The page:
This coolness under pressure while still staying behind the line of scrimmage rather than scrambling downfield reduces the risk of injury and turnovers, and more often than not leads to more productive plays.

Medium Accuracy

When watching tape of Manning and Rosen side-by-side, one of the most consistent traits between the two is where they thrive on throw distances. From just the eye test, it’s easy to tell they both thrive when throwing in the medium range, approximately 10-20 yards. As is the case for most eye tests, the statistics back this up. Both Manning and Rosen have their highest passer ratings when throwing to a target 10-19 yards away.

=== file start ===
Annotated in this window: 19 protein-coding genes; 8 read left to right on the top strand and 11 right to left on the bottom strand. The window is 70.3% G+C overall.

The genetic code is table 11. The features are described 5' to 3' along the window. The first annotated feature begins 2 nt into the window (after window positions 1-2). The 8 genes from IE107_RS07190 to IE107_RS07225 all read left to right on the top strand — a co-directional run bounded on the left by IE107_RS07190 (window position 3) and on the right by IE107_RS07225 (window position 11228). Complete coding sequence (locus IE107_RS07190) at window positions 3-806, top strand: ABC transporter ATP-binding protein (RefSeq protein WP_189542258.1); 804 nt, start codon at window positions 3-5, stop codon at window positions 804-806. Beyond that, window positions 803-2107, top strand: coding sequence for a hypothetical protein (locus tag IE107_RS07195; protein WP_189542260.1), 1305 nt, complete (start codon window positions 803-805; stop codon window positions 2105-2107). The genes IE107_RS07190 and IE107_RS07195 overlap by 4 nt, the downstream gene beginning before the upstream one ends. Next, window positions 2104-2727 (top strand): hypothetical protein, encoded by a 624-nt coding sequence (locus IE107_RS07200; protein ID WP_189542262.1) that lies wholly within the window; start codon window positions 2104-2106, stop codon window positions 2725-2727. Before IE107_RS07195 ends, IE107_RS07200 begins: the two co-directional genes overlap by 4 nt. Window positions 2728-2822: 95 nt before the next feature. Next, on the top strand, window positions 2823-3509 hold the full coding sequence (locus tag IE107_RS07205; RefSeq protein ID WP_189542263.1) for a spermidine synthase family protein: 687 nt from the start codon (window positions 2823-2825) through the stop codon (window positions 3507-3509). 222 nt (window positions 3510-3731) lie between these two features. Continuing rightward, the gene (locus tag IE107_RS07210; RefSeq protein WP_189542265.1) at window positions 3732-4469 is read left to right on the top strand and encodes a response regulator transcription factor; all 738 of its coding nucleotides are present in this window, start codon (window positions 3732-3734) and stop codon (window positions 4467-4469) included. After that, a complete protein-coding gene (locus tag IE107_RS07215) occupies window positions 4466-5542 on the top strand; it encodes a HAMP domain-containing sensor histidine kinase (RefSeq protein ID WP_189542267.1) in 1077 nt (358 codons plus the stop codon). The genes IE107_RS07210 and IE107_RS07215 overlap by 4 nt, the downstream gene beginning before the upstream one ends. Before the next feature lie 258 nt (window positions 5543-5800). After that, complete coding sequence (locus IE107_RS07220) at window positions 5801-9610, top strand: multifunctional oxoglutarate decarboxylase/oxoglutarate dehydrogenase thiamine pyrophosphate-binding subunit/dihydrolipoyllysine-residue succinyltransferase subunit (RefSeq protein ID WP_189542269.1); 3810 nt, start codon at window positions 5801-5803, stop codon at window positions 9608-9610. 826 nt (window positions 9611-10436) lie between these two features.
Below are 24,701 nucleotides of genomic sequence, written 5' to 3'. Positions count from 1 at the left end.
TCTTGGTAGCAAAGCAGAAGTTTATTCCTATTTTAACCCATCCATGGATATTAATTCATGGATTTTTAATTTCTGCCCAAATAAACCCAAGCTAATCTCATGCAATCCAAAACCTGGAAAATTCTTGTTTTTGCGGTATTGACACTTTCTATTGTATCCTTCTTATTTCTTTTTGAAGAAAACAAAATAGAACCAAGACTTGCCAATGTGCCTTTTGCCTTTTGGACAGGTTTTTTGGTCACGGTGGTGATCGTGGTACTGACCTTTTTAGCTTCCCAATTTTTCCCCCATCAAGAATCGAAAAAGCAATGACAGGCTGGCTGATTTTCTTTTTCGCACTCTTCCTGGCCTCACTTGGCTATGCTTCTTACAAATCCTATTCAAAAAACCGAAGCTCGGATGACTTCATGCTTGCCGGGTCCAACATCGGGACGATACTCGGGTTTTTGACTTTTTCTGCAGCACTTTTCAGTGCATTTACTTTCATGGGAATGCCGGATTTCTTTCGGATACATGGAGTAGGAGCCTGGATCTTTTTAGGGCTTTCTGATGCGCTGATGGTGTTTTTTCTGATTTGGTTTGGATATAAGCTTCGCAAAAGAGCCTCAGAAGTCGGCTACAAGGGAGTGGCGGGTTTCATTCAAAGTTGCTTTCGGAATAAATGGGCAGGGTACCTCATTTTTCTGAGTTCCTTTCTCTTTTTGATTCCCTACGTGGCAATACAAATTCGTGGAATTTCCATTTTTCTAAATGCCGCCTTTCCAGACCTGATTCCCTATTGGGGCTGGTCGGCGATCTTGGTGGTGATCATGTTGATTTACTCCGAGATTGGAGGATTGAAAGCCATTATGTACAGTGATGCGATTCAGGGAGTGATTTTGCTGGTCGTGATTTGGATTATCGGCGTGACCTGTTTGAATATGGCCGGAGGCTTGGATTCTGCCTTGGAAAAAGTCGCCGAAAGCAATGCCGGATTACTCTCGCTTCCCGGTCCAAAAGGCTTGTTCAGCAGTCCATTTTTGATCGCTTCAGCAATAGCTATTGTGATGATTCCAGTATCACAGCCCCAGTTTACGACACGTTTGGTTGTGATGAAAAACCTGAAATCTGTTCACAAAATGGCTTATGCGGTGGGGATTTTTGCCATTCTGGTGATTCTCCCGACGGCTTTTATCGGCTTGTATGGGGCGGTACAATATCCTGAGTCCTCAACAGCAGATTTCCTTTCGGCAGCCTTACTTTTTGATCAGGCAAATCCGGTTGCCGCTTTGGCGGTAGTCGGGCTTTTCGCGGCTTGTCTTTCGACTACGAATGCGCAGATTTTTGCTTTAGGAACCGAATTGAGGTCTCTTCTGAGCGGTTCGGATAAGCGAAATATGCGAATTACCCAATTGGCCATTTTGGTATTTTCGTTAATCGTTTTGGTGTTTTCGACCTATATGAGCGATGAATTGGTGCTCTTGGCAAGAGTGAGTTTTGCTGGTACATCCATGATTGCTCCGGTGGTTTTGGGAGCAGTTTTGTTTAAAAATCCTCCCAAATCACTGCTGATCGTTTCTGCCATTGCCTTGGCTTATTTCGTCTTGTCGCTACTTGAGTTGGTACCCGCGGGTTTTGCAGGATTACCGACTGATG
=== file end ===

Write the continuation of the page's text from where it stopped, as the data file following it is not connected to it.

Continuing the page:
In 2017, Manning’s rating in that range was 111.4 for nine touchdowns and three interceptions with the league average being 91.6. His adjusted completion, touchdown and BTT percentages were above the league average along with his TWP and interception percentages being below the league average. Rosen’s stats boasted the exact same results his junior year at UCLA.

This plays into their pocket-passer style as most systems built around those types of quarterbacks emphasize short-to-medium passes to slowly and systematically move the ball down the field. Most scouting reports on Rosen emphasized his pro-style offense experience in college so it’s no surprise that his stats with these distances are his best. It also points to the chances of an easier transition to the NFL.